• The delivery region by spreading datacenters globally

How can Corent’s MaaS™ help find the best fit?

Cloud is not a one-size-fits-all solution because different organizations have varied and dynamic requirements. MaaS matches requirements with the best available resources through an intelligent environment assessment. Using MaaS, service providers can tailor solutions to suit the customers’ needs. Here are a few salient benefits of using MaaS:

  • Analyze cost and performance to find the ideal fit of Cloud resources that matches your existing hardware

  • The intelligent platform assesses your infrastructure and applications and rates based on the best fit heatmap compatibility of each Cloud

  • Allows you to assess your preferred Cloud against your infrastructure to identify its current level of migration feasibility, including options to refactor based on End-of-Life advice

  • Modernize applications to PaaS, Containers, and Kubernetes services to suit your scalability and long-term maintainability requirements

MaaS is the culmination of a learning system that functions on a knowledge base, containing the details of all Clouds. Service providers can add the details of their preferred Cloud to this knowledge base and assess it against the Public or Private Cloud models to determine compatibility. MaaS adds a layer of simplicity to the proceedings by offering precise, actionable reports on what application workloads are compatible with which platform. MaaS’ intelligent assessment allows service providers to identify the workload requiring compliance with the security standards of a customer’s environment and suggests Hybrid Cloud for the infrastructure concerned.





MaaS offers expert advice on Cloud best practices ranging from ideal application architectures with multiple topology suggestions to suitable Cloud resources for an application, including PaaS and Containers. MaaS’ Smart Analysis recommends best practices for managing Cloud resources, such as resource groups, security groups, availability sets, and subnets. It helps optimize the cost and efficiency of the Cloud journey with improved security and compliance.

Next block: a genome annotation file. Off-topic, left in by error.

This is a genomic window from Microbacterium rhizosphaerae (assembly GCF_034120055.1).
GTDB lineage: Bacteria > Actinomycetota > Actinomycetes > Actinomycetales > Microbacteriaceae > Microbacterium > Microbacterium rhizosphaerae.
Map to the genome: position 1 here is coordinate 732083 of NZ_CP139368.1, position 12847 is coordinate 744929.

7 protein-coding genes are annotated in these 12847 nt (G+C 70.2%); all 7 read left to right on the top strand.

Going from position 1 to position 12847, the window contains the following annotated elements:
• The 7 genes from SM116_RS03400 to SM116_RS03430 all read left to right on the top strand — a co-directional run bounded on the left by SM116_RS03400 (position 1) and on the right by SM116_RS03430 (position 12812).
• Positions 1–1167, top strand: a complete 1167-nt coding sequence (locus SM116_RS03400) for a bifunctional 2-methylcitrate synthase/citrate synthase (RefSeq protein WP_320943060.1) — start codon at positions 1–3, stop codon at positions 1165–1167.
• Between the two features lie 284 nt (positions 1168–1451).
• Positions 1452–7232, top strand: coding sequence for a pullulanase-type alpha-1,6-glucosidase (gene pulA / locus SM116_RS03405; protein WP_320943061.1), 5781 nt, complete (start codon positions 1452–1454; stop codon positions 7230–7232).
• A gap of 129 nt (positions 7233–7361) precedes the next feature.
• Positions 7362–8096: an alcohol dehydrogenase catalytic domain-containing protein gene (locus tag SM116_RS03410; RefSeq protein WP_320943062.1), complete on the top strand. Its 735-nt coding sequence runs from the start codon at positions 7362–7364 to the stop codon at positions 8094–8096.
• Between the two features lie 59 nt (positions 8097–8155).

Conclusion

Coming back to the set of pertinent questions raised earlier, service providers can white-label MaaS and rebrand it as their offering to:

  1. Provide a realistic and workable migration model, which, when combined with ComPaaS, can help them assess the dynamic situation in real-time and match requirements with resource suggestions.

  2. MaaS helps service providers assess the TCO, performance metrics, and refactoring goals. This assessment helps them tailor the migration plan to yield the maximum returns over a long period (for instance, year-1) while not fussing over counterproductive short-term goals (for instance, day-1 benefits).

  3. In conjunction with ComPaaS, MaaS helps service providers transition the customer environment to the Cloud and continuously optimize it. This allows them to strike the right balance between performance and cost economics.

MaaS is a holistic solution to all migration issues. MaaS holds the key to a seamless, hassle-free migration from inception to final transition. Service providers can add a revenue stream to their portfolio and help customers tap into the US$445 billion global Cloud computing market size (2021), which is likely to expand to US$ 947.3 billion by 2026, at a CAGR of 16.3% during the forecast period. The possibilities are immense, and with Corent’s MaaS™ as the primary driver of migration and Corent’s ComPaaS™ as the chief optimization tool, tapping into the immense possibilities is possible. Contact us to know how MaaS can Cloudify your business and help you continuously optimize it.


The blog was originally published in corenttech.com